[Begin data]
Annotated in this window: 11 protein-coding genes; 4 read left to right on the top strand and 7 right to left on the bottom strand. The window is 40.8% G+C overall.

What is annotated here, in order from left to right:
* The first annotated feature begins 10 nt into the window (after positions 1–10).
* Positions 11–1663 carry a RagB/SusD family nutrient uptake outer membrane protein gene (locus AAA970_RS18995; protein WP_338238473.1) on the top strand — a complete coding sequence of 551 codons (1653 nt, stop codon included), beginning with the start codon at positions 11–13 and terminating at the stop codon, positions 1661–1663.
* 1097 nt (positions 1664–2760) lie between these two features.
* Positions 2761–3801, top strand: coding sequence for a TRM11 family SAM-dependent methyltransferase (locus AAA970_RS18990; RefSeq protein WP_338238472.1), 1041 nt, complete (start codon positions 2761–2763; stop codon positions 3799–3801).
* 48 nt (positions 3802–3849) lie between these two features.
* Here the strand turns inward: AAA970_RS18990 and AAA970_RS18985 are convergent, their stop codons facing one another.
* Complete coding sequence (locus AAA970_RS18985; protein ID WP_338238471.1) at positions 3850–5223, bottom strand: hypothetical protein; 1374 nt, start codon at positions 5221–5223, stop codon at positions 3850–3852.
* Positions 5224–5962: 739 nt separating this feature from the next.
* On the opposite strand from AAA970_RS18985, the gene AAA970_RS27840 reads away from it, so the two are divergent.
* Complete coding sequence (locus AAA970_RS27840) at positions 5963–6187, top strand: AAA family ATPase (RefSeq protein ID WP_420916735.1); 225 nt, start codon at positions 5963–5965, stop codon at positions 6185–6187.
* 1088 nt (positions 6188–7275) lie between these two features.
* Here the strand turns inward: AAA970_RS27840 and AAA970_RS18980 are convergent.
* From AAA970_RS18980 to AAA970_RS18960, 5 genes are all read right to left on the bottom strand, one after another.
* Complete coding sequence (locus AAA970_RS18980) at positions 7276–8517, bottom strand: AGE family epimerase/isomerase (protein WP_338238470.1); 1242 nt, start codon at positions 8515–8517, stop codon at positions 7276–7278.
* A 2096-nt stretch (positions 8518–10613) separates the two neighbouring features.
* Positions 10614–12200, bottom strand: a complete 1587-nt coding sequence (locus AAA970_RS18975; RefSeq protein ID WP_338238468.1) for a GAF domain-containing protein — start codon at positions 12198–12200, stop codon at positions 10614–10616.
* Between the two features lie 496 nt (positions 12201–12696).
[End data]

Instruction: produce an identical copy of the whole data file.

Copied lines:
Annotated in this window: 11 protein-coding genes; 4 read left to right on the top strand and 7 right to left on the bottom strand. The window is 40.8% G+C overall.

What is annotated here, in order from left to right:
* The first annotated feature begins 10 nt into the window (after positions 1–10).
* Positions 11–1663 carry a RagB/SusD family nutrient uptake outer membrane protein gene (locus AAA970_RS18995; protein WP_338238473.1) on the top strand — a complete coding sequence of 551 codons (1653 nt, stop codon included), beginning with the start codon at positions 11–13 and terminating at the stop codon, positions 1661–1663.
* 1097 nt (positions 1664–2760) lie between these two features.
* Positions 2761–3801, top strand: coding sequence for a TRM11 family SAM-dependent methyltransferase (locus AAA970_RS18990; RefSeq protein WP_338238472.1), 1041 nt, complete (start codon positions 2761–2763; stop codon positions 3799–3801).
* 48 nt (positions 3802–3849) lie between these two features.
* Here the strand turns inward: AAA970_RS18990 and AAA970_RS18985 are convergent, their stop codons facing one another.
* Complete coding sequence (locus AAA970_RS18985; protein ID WP_338238471.1) at positions 3850–5223, bottom strand: hypothetical protein; 1374 nt, start codon at positions 5221–5223, stop codon at positions 3850–3852.
* Positions 5224–5962: 739 nt separating this feature from the next.
* On the opposite strand from AAA970_RS18985, the gene AAA970_RS27840 reads away from it, so the two are divergent.
* Complete coding sequence (locus AAA970_RS27840) at positions 5963–6187, top strand: AAA family ATPase (RefSeq protein ID WP_420916735.1); 225 nt, start codon at positions 5963–5965, stop codon at positions 6185–6187.
* 1088 nt (positions 6188–7275) lie between these two features.
* Here the strand turns inward: AAA970_RS27840 and AAA970_RS18980 are convergent.
* From AAA970_RS18980 to AAA970_RS18960, 5 genes are all read right to left on the bottom strand, one after another.
* Complete coding sequence (locus AAA970_RS18980) at positions 7276–8517, bottom strand: AGE family epimerase/isomerase (protein WP_338238470.1); 1242 nt, start codon at positions 8515–8517, stop codon at positions 7276–7278.
* A 2096-nt stretch (positions 8518–10613) separates the two neighbouring features.
* Positions 10614–12200, bottom strand: a complete 1587-nt coding sequence (locus AAA970_RS18975; RefSeq protein ID WP_338238468.1) for a GAF domain-containing protein — start codon at positions 12198–12200, stop codon at positions 10614–10616.
* Between the two features lie 496 nt (positions 12201–12696).